IF YOU DON’T WANT THIS SPOILED BEYOND THE COVER CLICK AWAY NOW.
Are the spoiler-fearful gone? Good. This issue is the not-so-penultimate issue where the players on both sides of the field are drawn up against each other. Kids gloves are off and weapons are unsheathed. Max Lord makes his final move and the (not quite) Justice League call in a few ringers.
Like a runner conserving energy before the final sprint to the finish line, Judd Winick doesn’t put too much into this issue, holding some back for what’s to come. There are bits that do get resolved, like the three ringers the League adds to their side of the struggle. We also get to see Max Lord’s latest plan, but it really doesn’t feel like this issue is anything more than another chapter in the saga. It’s a transitional issue that helps straighten things out.
A great deal of that story feels recycled. The threat is one we’ve seen before. The characters are in a situation they’ve been in before. The stakes are slightly different, but the overall feeling is very “Infinite Crisis.” I’m not completely sure that that’s a good thing.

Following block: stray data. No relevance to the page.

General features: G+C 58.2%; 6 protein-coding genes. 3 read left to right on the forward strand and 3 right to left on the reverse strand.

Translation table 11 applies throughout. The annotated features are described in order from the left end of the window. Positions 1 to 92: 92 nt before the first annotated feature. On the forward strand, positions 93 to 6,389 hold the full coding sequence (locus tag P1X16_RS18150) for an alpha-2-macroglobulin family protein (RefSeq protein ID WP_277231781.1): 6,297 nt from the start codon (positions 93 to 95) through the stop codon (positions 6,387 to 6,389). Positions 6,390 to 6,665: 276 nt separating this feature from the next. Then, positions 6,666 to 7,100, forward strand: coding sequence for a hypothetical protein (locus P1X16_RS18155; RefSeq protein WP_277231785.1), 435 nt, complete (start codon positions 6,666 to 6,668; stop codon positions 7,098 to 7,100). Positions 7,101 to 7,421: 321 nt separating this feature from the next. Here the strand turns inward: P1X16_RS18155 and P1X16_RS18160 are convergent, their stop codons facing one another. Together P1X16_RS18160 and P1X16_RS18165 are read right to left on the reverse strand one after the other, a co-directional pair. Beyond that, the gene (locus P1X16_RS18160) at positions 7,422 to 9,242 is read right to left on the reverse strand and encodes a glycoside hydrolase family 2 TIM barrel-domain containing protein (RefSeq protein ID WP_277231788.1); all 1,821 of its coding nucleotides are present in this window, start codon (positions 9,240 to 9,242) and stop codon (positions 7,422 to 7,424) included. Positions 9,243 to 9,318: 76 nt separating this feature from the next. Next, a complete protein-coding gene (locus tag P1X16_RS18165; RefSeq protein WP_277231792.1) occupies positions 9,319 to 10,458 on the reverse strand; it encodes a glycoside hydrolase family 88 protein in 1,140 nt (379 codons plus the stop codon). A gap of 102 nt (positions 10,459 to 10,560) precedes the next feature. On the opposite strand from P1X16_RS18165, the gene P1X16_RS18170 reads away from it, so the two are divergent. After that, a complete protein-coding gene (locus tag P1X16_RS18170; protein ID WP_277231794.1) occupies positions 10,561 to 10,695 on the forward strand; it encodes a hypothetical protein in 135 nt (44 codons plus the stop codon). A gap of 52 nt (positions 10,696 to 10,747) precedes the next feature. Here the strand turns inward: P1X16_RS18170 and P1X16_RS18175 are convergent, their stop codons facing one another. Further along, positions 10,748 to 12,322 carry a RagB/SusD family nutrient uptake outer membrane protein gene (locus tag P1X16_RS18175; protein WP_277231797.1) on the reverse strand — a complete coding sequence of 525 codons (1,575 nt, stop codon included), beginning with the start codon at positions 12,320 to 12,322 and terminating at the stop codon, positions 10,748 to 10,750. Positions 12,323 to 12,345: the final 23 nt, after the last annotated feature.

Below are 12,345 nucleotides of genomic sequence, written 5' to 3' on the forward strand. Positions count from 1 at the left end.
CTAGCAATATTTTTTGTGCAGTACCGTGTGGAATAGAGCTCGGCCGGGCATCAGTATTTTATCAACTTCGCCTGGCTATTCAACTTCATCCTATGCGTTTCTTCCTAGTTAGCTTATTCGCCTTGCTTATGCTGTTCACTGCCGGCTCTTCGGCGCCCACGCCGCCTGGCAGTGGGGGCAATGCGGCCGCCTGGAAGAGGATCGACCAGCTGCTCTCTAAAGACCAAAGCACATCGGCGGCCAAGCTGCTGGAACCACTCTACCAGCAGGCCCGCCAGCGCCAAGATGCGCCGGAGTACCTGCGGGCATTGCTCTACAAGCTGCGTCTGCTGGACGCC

Joe Bennett’s art is serviceable, but not electrifying. There are moments where Bennett really shines through, but there are also panels where characters look too much alike. There are panels with heroic-looking heroes and other panels with heroic-looking “normal” people. Overall, though, Bennett’s art is uneven, stronger in certain parts of the story, but lacking in others. He’s definitely dialed in for the “big moments,” but some other moments suffer in storytelling.
It’s a twenty page story, but it certainly feels like less than that given the cumulative effect of the stories advanced herein. What does happen is that some long-running story beats that have been scattered across DC Universe titles are starting to come together. Winick’s got two issues left to wrap things up or spin things off, and from the end of this issue, I’d dare say either direction is certainly possible.